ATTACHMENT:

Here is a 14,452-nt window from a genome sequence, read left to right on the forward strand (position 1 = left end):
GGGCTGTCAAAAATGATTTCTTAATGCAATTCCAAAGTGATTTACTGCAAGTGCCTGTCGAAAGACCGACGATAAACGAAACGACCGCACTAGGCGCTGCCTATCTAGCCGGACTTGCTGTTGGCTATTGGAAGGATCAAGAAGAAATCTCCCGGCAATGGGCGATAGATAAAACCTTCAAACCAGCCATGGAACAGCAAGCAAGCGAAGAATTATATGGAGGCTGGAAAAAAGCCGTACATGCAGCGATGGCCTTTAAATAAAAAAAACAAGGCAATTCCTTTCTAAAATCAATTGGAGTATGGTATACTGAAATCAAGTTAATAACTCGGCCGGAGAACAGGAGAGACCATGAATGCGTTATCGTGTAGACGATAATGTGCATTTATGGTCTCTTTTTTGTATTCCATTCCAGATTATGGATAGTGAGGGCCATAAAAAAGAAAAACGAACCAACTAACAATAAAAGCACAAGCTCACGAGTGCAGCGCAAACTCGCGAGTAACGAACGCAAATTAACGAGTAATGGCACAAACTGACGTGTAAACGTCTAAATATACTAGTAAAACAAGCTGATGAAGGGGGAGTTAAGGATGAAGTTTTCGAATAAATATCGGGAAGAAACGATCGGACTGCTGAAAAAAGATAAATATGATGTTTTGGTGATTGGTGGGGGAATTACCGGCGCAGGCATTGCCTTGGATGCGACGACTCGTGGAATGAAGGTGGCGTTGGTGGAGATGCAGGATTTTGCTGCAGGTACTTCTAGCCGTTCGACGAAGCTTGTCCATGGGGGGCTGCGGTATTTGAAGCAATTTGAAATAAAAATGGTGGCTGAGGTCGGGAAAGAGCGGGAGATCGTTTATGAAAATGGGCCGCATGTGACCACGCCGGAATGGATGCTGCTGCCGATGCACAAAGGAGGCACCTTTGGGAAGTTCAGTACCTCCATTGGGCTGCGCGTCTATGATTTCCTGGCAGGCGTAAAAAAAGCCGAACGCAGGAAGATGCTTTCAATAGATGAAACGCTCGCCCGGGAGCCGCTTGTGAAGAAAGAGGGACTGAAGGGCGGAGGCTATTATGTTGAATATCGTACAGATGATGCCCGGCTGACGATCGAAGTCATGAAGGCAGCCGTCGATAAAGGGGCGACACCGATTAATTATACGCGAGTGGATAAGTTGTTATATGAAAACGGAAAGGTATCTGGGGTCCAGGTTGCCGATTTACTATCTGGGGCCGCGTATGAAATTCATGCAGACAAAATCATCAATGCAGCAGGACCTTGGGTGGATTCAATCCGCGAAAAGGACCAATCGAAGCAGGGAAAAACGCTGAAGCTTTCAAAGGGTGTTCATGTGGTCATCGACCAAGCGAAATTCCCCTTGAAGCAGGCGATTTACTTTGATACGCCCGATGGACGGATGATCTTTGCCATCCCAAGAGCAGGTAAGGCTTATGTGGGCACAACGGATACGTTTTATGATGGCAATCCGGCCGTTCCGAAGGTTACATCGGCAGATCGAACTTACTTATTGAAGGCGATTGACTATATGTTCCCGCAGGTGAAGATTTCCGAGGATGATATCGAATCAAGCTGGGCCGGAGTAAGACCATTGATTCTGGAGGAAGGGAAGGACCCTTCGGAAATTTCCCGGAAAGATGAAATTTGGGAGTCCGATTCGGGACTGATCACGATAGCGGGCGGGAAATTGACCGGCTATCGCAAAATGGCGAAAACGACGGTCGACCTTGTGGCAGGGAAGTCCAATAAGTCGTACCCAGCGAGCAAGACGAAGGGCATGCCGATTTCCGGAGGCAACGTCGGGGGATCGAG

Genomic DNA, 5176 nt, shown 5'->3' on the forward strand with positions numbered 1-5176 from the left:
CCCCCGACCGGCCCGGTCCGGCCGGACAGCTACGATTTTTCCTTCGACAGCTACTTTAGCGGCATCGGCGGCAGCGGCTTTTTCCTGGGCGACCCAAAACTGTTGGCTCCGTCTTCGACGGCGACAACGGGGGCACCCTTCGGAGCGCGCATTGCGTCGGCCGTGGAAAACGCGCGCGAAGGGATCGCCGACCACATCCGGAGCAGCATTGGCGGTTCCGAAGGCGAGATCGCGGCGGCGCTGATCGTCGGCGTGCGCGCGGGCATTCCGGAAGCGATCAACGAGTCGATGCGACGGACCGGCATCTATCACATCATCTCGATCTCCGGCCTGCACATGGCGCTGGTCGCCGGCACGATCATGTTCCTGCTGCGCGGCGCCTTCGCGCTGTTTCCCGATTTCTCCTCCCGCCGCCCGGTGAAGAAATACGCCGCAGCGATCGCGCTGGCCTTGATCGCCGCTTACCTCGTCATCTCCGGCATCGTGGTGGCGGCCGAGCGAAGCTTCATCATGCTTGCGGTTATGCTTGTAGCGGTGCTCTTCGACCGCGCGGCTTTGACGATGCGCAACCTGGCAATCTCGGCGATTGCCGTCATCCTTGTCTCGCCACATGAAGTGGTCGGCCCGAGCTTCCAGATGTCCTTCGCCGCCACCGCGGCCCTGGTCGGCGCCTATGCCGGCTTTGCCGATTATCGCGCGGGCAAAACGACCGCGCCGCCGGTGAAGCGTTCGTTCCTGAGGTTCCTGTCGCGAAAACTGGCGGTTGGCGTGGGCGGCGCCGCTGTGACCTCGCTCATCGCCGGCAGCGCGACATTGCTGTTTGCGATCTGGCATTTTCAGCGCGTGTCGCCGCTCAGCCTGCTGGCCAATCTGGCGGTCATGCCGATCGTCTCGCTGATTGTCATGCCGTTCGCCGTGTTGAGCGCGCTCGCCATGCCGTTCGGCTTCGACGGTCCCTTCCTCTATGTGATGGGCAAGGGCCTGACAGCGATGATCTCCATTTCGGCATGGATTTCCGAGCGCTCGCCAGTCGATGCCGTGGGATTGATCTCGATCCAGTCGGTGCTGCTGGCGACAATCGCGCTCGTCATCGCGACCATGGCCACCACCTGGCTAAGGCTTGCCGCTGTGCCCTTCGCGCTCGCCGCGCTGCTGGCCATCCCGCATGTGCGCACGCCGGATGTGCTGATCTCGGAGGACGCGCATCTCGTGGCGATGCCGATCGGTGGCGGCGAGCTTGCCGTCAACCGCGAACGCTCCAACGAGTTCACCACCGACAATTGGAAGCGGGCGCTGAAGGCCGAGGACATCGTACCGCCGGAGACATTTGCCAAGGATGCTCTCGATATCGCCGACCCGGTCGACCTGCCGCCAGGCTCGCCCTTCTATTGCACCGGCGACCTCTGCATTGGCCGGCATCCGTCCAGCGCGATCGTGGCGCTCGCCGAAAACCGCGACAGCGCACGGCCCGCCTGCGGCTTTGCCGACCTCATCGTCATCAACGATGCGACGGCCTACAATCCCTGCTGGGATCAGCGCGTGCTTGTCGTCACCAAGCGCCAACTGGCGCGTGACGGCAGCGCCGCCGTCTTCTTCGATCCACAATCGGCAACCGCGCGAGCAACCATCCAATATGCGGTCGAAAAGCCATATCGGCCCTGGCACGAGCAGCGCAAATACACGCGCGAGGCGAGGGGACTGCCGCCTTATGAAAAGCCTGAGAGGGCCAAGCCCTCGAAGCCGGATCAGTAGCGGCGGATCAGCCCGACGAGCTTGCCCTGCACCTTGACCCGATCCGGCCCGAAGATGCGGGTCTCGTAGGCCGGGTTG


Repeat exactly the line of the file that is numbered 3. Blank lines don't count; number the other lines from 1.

Genomic DNA, 5176 nt, shown 5'->3' on the forward strand with positions numbered 1-5176 from the left: